Nigeria has so far reported 47,743 confirmed cases and 956 deaths, according to a tally by Johns Hopkins University.
Commuters wearing face shields and masks wait for public buses in Comas, on the outskirts of Lima, Peru, Aug 12, 2020. (RODRIGO ABD / AP)
Peruvian President Martín Vizcarra on Wednesday banned family gatherings and extended lockdowns to five more regions of the country amid a fresh spike in cases of the novel coronavirus.
Fifteen of Peru’s 25 regions were already covered by rolling lockdowns. Vizcarra announced the return of a blanket Sunday curfew as figures revealed a 75 percent surge in infections among children and adolescents.
In recent days, the Andean country has registered a daily average of 7,000 confirmed infections and 200 deaths, according to official data.
There have been 489,680 confirmed cases while the death toll stood at 21,501 by Tuesday, the Ministry of Health said.
With a new daily high of 1,415 COVID-19 new cases, the total number of infections in Romania has reached 65,177, said the Strategic Communication Group (GCS), the country's official COVID-19 communication task force, on Wednesday.
Another 43 deaths were registerd in the past 24 hours, raising the death toll to 2,807, said the GCS.
The number of critically-ill patients reached 485, maintaining a trend of daily record highs of over 400 for two weeks.
Russia reported 5,057 new cases of the novel coronavirus on Thursday, bringing its nationwide tally to 907,758, the fourth largest caseload in the world.
The country's coronavirus taskforce said 124 people had died over the last 24 hours, pushing its official death toll to 15,384.
Russian Deputy Prime Minister Yury Trutnev has tested positive for COVID-19, TASS news agency reported on Wednesday, citing his assistant.
Trutnev's trip to the Far East as part of the visit of Russian Prime Minister Mikhail Mishustin has been postponed, according to the assistant.
The Rwandan Ministry of Health on Wednesday evening reported 18 new COVID-19 cases and 46 recoveries, bringing the total number of infections and recoveries to 2,189 and 1,524, respectively.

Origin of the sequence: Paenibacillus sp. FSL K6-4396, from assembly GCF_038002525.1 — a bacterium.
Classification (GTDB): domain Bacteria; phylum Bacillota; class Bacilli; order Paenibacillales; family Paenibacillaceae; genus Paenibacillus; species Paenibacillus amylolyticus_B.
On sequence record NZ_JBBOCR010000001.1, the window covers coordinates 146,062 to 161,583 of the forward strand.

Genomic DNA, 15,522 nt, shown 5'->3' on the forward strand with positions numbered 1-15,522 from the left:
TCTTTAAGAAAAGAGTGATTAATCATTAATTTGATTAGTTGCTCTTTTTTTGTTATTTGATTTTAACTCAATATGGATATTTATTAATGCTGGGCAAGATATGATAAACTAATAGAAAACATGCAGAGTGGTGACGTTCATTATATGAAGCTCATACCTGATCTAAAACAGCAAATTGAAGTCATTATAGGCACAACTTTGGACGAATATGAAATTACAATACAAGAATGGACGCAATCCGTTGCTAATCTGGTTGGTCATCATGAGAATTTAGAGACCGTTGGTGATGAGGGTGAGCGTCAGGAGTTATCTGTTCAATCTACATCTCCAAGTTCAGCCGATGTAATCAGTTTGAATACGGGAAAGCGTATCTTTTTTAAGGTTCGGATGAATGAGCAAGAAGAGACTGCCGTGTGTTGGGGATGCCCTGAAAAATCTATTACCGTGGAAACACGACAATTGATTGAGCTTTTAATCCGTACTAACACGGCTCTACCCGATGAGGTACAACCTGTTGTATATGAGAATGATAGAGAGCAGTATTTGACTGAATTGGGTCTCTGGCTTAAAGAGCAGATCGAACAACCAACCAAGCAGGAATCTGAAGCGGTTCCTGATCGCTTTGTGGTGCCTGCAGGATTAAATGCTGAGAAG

The ministry also reported one more death, taking the death toll to eight.
South Africa's COVID-19 recovery rate has reached 75.9 percent, with the number of recoveries currently standing at 432,029, Health Minister Zweli Mkhize said on Wednesday.
The minister said earlier in the day that with fewer and fewer daily confirmed cases reported, the country's COVID-19 infection rate appeared to be stable.
South Africa has so far recorded 568,919 confirmed cases as of Wednesday, the minister said in his daily update. There were 2,810 new cases reported in the past 24 hours, Mkhize said.
Another 259 deaths were also reported, taking the death toll to 11,010, he said.
Coronavirus cases in Spain jumped by nearly 1,700 on Wednesday, part of a surge that has prompted the construction of a military field hospital in the hard-hit Aragon region and led authorities in Galicia to practically ban smoking in public places.
Health ministry data showed 1,690 new cases were diagnosed in the past 24 hours, bringing the cumulative total to 329,784. The new daily number excluded Madrid, which did not provide fresh data due to technical difficulties.
TV footage showed air force personnel setting up dark green tents to serve as a field hospital in Zaragoza, Aragon’s regional capital in northeastern Spain. Set to open on Friday, the facility attached to Zaragoza’s University Clinic hospital will be used as a triage centre and temporary ward, the air force said in a statement.
Despite having some of the lowest levels of the virus, northwestern Galicia issued a blanket ban on smoking on the street and on restaurant terraces when social-distancing cannot be guaranteed.
Wealthy northeastern Catalonia is set to expand a mass-testing program in the coming days to include several neighbourhoods of its capital, Barcelona.